Appalachia Genealogy

Remembering Hol Rose and Babe Burnett

old photo of two men standing by moonshine still

Charlie Beck and Hol Rose
Photo used with the permission of Hunter Library Special Collections:

On July 18, at 1 pm in the conference room of United Community Bank in Bryson City, NC (145 Slope Street), Friends of the Bryson City Cemetery (FBCC) will have a program to discuss the life and death of U.S. Prohibition Agent James Holland “Hol” Rose, who is buried in the Bryson City Cemetery.

With the possible exception of the formation of the Great Smoky Mountains National Park, no circumstance in Swain County in the first half of the 20th century received broader exposure than events related to the death of Rose at the hand of J.E. “Babe” Burnett. Rose died on October 25, 1920 from a shotgun blast to his chest on upper Brush Creek, near the Burnett barn. Burnett fled the scene, though wounded in the leg from either Rose or Charlie Beck, who was assisting Rose.

After successfully eluding pursuers by crossing the ridge to Lakey Creek and wading through that stream to confound bloodhounds put on his trail, Burnett hid out for several months, initially near the home of Frank and Etta Browning. Etta Browning’s mother was a first cousin to Babe. There were reports that he was sighted near Spokane, Washington a month later; that proved untrue. He finally turned himself in to the county sheriff almost seven months later, on May 15, 1921.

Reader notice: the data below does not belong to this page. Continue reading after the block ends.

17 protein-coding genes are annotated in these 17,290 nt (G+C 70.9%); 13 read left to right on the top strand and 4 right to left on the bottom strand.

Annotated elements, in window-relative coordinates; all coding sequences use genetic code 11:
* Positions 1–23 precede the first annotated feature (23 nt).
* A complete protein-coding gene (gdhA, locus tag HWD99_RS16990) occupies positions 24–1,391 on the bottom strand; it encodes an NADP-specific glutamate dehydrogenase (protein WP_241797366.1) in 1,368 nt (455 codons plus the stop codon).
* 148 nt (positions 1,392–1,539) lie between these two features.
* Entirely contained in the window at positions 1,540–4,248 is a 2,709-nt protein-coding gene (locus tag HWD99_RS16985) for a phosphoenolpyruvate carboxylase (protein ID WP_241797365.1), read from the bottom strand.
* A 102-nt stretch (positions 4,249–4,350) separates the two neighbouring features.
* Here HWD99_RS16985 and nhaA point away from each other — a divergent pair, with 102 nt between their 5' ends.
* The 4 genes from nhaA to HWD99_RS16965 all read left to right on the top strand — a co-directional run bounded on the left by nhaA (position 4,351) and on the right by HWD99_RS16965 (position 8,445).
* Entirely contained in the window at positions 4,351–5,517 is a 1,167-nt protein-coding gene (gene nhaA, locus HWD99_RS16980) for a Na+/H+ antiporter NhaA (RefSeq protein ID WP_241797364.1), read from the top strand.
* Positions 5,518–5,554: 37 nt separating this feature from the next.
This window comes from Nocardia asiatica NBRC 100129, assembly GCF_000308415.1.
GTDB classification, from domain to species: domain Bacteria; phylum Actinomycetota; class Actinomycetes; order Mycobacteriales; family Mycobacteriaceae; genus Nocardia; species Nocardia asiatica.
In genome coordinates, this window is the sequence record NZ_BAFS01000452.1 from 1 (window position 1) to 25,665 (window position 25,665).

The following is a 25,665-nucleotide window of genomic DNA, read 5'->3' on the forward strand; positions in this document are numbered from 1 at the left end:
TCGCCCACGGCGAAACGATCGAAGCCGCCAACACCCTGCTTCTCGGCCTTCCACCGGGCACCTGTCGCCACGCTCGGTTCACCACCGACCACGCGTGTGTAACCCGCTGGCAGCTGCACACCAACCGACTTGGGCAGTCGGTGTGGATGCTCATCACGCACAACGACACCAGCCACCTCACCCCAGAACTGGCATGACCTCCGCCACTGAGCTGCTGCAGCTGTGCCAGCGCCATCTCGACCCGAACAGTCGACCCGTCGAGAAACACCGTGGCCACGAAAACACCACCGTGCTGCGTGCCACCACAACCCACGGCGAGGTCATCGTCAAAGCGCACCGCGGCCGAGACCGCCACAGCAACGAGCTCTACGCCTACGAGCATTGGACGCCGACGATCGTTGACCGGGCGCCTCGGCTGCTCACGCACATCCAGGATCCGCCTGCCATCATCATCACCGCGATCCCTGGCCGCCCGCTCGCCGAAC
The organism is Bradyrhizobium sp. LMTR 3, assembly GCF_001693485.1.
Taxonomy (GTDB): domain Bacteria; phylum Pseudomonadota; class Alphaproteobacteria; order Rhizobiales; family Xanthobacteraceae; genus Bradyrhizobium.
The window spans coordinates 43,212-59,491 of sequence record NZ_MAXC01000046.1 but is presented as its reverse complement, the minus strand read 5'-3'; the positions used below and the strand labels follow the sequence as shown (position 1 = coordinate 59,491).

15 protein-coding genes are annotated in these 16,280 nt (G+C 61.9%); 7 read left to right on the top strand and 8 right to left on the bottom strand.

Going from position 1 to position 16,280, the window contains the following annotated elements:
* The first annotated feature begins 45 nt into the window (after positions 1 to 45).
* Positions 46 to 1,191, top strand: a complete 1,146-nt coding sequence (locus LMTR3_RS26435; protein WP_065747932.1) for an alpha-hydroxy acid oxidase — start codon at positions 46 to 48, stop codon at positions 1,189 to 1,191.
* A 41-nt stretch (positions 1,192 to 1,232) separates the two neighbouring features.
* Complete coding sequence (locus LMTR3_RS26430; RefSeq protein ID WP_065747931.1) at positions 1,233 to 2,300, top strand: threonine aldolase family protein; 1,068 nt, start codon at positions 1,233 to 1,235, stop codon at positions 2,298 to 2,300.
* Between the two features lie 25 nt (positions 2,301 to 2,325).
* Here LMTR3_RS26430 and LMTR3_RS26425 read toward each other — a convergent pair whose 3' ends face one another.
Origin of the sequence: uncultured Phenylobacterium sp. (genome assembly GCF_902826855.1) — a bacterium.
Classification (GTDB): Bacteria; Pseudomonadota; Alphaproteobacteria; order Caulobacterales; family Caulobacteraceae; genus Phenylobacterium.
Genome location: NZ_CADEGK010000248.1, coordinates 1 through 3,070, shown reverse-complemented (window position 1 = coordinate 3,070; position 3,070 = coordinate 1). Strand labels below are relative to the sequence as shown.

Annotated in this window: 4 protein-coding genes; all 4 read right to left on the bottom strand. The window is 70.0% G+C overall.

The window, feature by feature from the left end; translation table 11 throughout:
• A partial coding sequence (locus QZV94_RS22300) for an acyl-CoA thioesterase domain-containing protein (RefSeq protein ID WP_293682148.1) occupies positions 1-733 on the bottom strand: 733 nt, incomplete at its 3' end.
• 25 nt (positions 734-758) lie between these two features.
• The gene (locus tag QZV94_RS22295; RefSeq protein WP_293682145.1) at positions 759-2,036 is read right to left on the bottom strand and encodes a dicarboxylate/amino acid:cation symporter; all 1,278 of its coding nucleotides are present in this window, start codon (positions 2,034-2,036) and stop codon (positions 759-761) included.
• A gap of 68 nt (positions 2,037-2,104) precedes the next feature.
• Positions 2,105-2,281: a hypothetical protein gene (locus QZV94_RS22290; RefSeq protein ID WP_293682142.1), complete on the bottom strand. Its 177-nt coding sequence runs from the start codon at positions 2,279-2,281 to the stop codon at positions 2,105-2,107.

Dozens of newspapers, from Washington, DC to Tampa, Florida and Ogden, Utah reported on the death of Rose and the trials of Burnett.

The review of the life and death of Hol Rose will include Rose’s extended family, one of whom was the famous blockader and backwoodsman, Quill Rose – Hol’s uncle. Babe Burnett and his family, along with developments connected with the trials and strong local sympathy for Burnett will also be part of the discussion. That includes the strange marriage of Babe Burnett’s son Verlin to Hol Rose’s daughter, Ima – who met during Babe’s first trial. Descendants of both Hol Rose and Babe Burnett plan to attend and participate in the discussion, bringing a personal touch to the dialogue. Gary Reece, grandson of the Brownings, will recall their role in Babe’s flight and ultimate surrender.

This, like all FBCC meetings, is open to the public, and visitors are welcome.


A big thank you to Don Casada for sharing this press release about the event with us!


p.s. You can catch The Pressley Girls over the next few weeks at the following places:

July 14, 2019 @ 2:00 p.m. Festival on the Square – Hayesville NC

July 19, [email protected] 7:00 p.m. Historic Union County Courthouse – Blairsville GA

July 27, 2019 @ 8:00 p.m. Vogel State Park Blairsville – GA

August 3, 2019 @ 8:00 p.m. Mountain Dance and Folk Festival – Asheville NC

August 17, 2019 @ 2:10 p.m. Swain County Agriculture Fair – Bryson City NC

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  • Reply
    Kevin Barton
    July 22, 2019 at 10:03 am